Oriental rugs are made from sheep wool, cotton and silk. Most rugs have a pile of pure wool, while the more expensive rugs are entirely or partial made of silk. Sometimes they also use goat hair and camel wool in nomadic rugs.
The sheep wool used in Eastern rugs originated from the mountain areas and the Anatolian plateaus.
For Oriental rugs produced in Nepal, Pakistan and India they also often use New Zealand wool. This wool is often named “Merino wool”.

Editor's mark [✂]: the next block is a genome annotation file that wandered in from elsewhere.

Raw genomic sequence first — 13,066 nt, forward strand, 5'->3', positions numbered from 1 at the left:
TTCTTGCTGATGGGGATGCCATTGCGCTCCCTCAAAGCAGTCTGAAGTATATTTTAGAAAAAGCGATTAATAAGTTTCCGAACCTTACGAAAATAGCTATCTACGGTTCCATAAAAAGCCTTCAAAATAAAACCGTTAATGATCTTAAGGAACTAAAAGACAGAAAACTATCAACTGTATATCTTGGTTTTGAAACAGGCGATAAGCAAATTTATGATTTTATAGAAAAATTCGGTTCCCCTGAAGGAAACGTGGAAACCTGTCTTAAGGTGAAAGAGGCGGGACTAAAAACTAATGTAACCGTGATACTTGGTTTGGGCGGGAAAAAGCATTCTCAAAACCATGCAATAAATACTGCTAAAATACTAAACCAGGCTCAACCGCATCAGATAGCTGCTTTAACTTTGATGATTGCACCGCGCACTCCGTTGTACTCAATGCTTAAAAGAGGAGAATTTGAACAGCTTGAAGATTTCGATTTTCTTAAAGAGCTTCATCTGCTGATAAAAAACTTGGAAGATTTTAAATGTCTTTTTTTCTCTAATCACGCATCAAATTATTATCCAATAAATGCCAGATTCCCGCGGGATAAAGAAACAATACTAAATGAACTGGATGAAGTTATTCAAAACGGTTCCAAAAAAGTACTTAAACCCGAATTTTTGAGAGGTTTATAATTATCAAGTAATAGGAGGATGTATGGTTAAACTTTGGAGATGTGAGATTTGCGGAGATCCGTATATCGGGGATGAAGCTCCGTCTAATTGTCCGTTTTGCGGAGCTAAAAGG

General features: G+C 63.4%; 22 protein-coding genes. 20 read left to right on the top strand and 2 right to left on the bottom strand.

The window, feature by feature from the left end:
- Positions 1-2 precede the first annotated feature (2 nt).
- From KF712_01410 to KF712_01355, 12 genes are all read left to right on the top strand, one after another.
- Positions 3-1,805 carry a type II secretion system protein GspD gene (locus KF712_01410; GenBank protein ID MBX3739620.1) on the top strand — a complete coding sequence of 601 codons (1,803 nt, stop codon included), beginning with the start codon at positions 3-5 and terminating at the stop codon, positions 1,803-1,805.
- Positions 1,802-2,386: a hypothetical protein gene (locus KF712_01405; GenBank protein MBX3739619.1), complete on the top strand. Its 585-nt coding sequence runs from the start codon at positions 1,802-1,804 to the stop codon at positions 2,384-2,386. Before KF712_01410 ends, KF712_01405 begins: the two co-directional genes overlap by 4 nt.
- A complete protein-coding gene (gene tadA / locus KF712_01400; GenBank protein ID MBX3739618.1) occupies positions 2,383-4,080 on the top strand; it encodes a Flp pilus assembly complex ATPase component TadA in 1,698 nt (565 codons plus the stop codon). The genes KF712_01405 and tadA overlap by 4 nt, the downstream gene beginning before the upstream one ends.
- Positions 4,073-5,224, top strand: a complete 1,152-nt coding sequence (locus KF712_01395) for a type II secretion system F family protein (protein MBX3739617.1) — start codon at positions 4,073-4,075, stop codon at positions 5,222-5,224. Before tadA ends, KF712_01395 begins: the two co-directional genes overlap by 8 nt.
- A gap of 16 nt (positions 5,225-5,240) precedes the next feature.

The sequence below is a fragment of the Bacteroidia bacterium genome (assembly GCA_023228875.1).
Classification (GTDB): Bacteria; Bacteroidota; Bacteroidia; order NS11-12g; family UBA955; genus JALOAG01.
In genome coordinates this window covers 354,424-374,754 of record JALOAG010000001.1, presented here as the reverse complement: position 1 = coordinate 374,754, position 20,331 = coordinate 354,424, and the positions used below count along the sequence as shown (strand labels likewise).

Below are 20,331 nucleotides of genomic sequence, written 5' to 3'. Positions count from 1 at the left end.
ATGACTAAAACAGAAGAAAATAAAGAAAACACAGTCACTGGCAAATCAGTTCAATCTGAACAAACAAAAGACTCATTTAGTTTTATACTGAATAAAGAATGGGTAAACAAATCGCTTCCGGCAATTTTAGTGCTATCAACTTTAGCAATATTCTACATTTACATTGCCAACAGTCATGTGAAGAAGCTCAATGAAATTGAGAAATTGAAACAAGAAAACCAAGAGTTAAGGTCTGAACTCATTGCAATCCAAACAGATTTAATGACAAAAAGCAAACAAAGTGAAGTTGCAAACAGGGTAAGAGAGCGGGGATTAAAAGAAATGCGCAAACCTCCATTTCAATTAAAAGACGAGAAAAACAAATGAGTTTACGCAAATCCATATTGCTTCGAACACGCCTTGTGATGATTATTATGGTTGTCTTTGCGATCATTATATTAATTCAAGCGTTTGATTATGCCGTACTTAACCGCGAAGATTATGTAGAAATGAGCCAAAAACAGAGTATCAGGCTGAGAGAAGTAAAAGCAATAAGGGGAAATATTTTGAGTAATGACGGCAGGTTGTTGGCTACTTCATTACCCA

A good quality of wool has to be long, lustrous and with a high content of lanoline. Most desired is the wool from the spring cutting. An especially fine quality of wool comes from the sheep’s neck, and is called cork wool.
COTTON & SILK
Cotton is used for the base weave to strengthen and stabilize the rug. Sometimes silk is also used as base weave pile and pattern. The most exclusive rugs are typically made of silk. These rugs have a knot density of more than 1.00.000 knots per sqm.
HAND WOVEN YARN
Wool, cotton and silk is carded and spun into yarn, followed by the coloring. Hand spun yarn receives a more varied color scheme compared to the machine spun yarn.